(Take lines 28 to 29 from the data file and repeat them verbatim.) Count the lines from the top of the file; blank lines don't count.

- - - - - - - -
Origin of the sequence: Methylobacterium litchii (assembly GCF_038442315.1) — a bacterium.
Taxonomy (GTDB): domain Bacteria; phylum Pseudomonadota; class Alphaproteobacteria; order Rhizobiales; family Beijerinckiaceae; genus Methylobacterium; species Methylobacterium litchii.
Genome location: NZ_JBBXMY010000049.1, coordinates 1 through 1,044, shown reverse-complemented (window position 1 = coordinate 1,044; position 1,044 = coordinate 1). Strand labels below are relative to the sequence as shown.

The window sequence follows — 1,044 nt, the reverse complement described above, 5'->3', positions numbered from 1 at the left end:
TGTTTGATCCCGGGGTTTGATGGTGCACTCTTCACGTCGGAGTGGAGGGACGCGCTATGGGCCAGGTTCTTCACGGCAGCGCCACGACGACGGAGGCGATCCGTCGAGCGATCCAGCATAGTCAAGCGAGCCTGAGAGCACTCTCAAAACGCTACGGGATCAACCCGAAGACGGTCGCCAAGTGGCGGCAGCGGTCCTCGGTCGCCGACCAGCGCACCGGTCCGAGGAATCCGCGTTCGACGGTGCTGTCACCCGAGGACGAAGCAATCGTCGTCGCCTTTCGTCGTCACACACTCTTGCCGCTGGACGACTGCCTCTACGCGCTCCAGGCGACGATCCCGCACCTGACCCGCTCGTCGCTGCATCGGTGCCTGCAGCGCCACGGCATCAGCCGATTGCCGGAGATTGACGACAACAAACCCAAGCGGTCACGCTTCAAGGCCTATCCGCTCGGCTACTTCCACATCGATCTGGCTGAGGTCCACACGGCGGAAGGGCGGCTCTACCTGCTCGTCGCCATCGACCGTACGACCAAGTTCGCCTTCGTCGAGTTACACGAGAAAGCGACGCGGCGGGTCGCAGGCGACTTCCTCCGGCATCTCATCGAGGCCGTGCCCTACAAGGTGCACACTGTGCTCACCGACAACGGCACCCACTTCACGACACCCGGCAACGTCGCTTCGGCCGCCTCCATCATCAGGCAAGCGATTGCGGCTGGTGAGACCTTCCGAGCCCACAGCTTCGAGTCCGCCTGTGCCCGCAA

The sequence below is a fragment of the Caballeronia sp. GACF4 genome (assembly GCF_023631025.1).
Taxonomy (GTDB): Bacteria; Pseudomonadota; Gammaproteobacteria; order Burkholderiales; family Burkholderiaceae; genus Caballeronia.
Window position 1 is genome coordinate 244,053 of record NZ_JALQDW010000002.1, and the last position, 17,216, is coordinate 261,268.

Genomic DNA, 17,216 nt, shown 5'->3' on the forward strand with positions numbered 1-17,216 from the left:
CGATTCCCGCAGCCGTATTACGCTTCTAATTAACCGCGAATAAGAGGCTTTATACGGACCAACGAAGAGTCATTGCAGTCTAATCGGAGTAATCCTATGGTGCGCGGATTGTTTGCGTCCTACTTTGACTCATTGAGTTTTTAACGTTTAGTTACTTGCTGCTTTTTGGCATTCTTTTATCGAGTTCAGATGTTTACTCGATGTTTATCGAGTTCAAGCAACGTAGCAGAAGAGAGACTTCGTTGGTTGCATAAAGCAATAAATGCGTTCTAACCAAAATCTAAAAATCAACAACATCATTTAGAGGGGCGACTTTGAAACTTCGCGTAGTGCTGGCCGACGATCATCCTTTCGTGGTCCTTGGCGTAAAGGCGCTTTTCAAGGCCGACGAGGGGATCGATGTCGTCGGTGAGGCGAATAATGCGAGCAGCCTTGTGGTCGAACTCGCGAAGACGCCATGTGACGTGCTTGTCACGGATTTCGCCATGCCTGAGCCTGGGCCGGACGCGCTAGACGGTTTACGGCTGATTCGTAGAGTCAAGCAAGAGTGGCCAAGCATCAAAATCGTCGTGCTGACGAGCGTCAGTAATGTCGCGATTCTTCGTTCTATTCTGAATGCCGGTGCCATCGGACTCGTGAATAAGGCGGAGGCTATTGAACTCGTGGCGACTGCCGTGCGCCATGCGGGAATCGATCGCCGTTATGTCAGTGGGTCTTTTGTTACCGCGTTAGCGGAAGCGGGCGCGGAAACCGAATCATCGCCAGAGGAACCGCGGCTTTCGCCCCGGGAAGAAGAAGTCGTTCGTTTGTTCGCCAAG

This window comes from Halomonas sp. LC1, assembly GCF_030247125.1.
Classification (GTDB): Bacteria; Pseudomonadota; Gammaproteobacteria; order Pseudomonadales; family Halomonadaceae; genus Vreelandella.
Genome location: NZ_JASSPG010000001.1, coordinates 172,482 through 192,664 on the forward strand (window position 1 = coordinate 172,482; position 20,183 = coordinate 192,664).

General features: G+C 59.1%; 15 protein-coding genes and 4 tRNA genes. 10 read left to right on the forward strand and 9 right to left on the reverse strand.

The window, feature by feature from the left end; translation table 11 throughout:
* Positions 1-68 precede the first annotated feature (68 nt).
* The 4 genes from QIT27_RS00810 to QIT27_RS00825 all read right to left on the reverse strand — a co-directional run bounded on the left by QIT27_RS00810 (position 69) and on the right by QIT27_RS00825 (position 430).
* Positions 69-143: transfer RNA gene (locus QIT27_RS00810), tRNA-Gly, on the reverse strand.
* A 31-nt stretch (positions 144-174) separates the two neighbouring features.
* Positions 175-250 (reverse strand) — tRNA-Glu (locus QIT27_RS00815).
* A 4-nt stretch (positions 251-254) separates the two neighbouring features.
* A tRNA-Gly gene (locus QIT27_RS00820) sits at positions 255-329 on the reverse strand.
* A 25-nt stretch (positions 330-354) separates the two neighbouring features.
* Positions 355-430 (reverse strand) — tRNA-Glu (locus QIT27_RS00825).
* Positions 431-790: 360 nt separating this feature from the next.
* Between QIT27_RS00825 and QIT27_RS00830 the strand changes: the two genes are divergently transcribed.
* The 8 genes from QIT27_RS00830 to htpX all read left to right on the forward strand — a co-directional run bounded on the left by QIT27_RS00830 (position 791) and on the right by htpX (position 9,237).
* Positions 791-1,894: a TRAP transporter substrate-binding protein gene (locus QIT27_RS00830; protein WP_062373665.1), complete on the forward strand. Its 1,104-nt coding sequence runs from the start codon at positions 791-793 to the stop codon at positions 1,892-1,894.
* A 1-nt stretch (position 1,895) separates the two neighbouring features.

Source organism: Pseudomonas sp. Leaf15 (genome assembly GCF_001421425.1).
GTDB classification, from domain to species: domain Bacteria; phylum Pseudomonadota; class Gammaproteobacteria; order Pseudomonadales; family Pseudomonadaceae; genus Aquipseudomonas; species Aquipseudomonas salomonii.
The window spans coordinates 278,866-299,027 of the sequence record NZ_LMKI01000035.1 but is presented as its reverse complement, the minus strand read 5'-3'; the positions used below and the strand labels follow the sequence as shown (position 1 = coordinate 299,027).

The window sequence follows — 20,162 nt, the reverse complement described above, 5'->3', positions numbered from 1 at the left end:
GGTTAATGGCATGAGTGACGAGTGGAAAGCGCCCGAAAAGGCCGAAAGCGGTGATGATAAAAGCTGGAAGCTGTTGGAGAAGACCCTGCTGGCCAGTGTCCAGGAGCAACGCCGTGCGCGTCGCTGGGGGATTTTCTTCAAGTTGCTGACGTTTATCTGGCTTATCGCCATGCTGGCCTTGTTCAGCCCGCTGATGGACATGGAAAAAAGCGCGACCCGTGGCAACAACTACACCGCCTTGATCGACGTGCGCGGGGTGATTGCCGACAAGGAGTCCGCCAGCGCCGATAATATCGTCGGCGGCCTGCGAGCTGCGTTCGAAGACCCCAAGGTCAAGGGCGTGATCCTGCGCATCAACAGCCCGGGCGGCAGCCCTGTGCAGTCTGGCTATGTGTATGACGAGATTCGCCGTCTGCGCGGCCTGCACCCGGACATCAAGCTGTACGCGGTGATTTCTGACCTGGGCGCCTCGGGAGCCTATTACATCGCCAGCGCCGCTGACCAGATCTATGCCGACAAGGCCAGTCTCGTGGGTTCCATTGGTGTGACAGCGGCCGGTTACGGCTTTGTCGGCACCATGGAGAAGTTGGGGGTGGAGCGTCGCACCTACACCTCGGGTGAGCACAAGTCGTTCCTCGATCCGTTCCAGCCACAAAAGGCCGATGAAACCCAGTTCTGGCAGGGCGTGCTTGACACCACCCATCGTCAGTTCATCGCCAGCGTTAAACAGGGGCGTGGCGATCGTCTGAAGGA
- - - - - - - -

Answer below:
* Positions 791-1,894: a TRAP transporter substrate-binding protein gene (locus QIT27_RS00830; protein WP_062373665.1), complete on the forward strand. Its 1,104-nt coding sequence runs from the start codon at positions 791-793 to the stop codon at positions 1,892-1,894.
* A 1-nt stretch (position 1,895) separates the two neighbouring features.